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I was hoping to power a 1 watt LED (would be great if this is capable of powering 2 or 3 watt LEDs) with a 3 volt coin cell.

  1. Will the coin cell be able to output voltages and amperages that are within acceptable levels for the LED's operation? Essentially, will the LED or battery fail faster than is considered normal?

  2. If I need to add resistors to the circuit, what kind of heat levels will they produce?

The battery would ideally be a CR2032 lithium cell, chosen due to a size requirement.

The LED has a forward voltage of 3.2-3.4 volts and a max. forward current of 350 mA.

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    \$\begingroup\$ I'll suggest just grab a pair and try it. \$\endgroup\$
    – Passerby
    Apr 8, 2021 at 15:09
  • \$\begingroup\$ To give you an idea of how far out your are in size, an 18650 Lithium Ion rechargeable, which has excellent energy density, is a good match for 1W-5W LEDs. 5W willl run a flashlight fairly hot for an hour and a half to two hours on a single 18650. Worth noting brightness and total power decrease as the flashlight heats up, which may or may not be comparable or better/worse than your case if you have size constraints. \$\endgroup\$
    – K H
    Apr 9, 2021 at 3:48
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    \$\begingroup\$ Don't let them fool you. This is exactly the way many keychain lights work. Like @Passerby said, try it out! \$\endgroup\$ Jun 12, 2023 at 20:16
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    \$\begingroup\$ @MicroservicesOnDDD Keychain lights don't run a 1W LED. \$\endgroup\$
    – SiHa
    Jun 12, 2023 at 20:33
  • \$\begingroup\$ @SiHa -- What you mean to say is "at full power". Google Phillips Dubai LED Lamps which power LED filaments at quarter power (4 times the LED's for same brightness) and achieve a 200 Lumen per Watt efficiency (I believe). Underpowering an LED is a great way to acieve the best efficiencies. So, I would put a 1 watt LED in a keychain light in a second! And it would work really well, too! \$\endgroup\$ Jun 12, 2023 at 23:31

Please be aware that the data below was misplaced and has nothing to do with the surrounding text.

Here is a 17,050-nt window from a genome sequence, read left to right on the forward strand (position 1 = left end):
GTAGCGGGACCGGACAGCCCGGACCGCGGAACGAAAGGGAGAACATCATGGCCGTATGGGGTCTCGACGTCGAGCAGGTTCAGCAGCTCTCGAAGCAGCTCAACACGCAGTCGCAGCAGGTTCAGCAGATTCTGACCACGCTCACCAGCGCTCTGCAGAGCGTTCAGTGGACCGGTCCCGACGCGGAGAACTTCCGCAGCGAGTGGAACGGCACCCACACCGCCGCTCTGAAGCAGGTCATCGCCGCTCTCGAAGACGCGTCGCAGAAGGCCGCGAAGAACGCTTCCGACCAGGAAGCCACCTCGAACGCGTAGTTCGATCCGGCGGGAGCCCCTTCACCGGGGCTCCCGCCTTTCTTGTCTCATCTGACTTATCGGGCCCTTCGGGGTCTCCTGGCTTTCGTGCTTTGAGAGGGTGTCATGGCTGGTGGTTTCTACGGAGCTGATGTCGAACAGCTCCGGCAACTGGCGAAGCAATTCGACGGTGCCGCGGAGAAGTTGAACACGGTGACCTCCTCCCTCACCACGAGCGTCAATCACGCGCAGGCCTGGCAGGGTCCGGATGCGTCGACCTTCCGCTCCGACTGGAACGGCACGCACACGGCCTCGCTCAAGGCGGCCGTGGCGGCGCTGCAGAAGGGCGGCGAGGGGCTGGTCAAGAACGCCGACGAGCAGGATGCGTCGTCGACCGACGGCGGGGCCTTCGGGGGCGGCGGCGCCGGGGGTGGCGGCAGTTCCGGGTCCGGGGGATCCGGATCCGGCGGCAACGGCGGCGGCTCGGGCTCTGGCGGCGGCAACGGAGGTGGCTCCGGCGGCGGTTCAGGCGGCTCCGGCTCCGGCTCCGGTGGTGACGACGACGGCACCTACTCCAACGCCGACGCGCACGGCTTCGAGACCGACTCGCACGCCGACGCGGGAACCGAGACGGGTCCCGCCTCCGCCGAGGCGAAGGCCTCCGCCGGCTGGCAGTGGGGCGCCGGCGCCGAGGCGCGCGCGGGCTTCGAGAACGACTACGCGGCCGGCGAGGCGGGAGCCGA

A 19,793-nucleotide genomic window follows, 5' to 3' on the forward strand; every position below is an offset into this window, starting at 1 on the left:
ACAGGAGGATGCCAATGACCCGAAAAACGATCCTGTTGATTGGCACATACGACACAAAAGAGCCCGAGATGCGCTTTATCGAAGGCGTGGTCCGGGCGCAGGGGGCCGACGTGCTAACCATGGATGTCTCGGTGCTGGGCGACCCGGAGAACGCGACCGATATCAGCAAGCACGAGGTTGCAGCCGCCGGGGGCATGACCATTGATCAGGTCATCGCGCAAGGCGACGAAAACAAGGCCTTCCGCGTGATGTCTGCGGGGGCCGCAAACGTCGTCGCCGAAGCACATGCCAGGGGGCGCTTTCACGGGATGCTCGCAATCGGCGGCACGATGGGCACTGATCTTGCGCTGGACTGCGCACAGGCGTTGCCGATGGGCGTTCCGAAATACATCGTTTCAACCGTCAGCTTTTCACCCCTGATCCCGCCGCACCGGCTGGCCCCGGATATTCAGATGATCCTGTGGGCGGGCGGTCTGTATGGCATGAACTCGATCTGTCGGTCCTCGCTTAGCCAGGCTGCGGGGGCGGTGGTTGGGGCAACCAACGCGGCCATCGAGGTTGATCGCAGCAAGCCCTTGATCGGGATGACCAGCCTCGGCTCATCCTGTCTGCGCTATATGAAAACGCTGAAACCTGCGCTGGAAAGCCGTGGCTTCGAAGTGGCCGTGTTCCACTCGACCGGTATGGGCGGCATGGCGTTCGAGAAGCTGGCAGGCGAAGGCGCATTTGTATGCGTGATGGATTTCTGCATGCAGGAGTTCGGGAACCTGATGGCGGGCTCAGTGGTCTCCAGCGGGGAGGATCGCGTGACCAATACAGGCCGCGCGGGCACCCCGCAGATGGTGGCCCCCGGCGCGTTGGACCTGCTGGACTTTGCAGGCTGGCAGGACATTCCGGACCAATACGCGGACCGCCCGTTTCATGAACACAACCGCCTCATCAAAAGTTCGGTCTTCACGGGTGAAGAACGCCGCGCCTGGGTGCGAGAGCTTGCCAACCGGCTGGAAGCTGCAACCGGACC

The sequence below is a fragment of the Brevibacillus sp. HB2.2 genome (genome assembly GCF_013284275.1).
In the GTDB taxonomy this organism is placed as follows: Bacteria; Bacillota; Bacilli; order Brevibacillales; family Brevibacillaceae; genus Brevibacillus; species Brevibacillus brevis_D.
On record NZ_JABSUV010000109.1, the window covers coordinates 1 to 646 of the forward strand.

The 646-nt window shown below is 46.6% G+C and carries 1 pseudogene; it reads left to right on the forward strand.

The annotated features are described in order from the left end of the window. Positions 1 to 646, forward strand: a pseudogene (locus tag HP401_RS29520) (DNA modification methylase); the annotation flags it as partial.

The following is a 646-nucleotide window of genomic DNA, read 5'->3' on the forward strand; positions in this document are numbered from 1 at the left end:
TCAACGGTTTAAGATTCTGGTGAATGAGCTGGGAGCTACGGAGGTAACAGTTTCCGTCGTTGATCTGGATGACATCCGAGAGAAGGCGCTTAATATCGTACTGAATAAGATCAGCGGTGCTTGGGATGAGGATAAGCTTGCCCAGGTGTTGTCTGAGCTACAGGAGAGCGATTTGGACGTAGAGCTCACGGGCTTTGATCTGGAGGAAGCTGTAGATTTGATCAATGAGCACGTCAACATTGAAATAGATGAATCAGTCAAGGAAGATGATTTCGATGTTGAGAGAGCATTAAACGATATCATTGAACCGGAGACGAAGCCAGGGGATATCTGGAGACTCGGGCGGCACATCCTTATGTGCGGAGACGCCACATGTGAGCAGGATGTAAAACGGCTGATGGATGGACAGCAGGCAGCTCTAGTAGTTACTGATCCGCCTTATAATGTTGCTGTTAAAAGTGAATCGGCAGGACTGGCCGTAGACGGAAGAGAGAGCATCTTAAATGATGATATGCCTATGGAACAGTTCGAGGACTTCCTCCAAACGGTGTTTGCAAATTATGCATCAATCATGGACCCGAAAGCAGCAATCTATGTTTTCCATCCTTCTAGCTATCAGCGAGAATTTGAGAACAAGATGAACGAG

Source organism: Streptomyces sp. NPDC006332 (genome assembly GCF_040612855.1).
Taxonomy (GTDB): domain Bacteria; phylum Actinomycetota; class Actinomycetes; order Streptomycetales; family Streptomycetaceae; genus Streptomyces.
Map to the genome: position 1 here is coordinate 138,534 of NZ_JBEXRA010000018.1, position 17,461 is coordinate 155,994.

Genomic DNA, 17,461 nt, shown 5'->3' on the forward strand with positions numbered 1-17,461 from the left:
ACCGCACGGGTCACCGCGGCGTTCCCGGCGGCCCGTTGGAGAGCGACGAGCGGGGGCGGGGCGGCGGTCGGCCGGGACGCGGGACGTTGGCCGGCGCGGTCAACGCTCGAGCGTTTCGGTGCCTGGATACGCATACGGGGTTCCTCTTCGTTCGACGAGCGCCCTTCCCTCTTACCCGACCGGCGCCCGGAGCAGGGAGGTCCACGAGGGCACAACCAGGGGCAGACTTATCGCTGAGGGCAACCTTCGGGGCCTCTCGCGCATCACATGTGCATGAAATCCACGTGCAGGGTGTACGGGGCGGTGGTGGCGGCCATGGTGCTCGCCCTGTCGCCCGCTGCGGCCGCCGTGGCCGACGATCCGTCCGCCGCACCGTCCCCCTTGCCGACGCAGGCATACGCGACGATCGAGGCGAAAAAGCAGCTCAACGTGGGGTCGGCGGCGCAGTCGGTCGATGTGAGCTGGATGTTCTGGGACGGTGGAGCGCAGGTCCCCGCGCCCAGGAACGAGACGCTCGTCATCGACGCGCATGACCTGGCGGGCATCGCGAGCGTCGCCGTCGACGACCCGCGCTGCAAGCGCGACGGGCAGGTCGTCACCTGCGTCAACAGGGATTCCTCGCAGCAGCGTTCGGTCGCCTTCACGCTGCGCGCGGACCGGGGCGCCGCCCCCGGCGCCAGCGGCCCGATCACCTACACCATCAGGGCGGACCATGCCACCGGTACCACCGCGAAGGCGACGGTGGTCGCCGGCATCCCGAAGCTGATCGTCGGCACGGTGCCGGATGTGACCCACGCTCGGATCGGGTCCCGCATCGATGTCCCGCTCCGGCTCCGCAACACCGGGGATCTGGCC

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The answer to this question is just to look in the datasheet. You'll see that this cell is hopelessly wrong for what you want to do.

The Panasonic CR2032 states 225 mAh capacity and typical max. load current of 200 uA.

So it can't remotely supply the load current. Even if it could, it would be flat in 40 mins.

You must search for parts (battery) by their characteristics (capacity, max current) and then choose the right part. You can't start with the part and try and make it fit your application.

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This won't work. You're asking a source of power (battery) that's designed to maybe supply 60 mW to supply 1 W.

End of story – you need a different power source, no circuit is able to create power (physics wouldn't allow that).

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    \$\begingroup\$ There's no conservation of power law, only conservation of energy. It's definitely possible to run a multi-watt LED from a coin cell - just not at 100% duty cycle. \$\endgroup\$ Apr 9, 2021 at 18:39
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If you want a tiny battery with a flat shape that can deliver that kind of power (but not for long) you'll have to use a pouch LiPo.

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It will not light it up to maximum level (very low current due to high internal resistance of the battery), but using a Joule Thief circuit one may get some light out of this diode. It is simple circuit with 5 components, but needs a custom transformer.

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  • \$\begingroup\$ Yes, and it will work to a lower voltage, so the battery should last longer (if drawing a reasonable amount of power). Suggest setting the resistor higher, like 2k2 or 4k7, whatever is sufficient. I find 5mA at the LED sufficient for many tasks -- it depends on the ambient light level. Best solution is changeable brightness (and focusable LED). \$\endgroup\$ Jun 12, 2023 at 20:11

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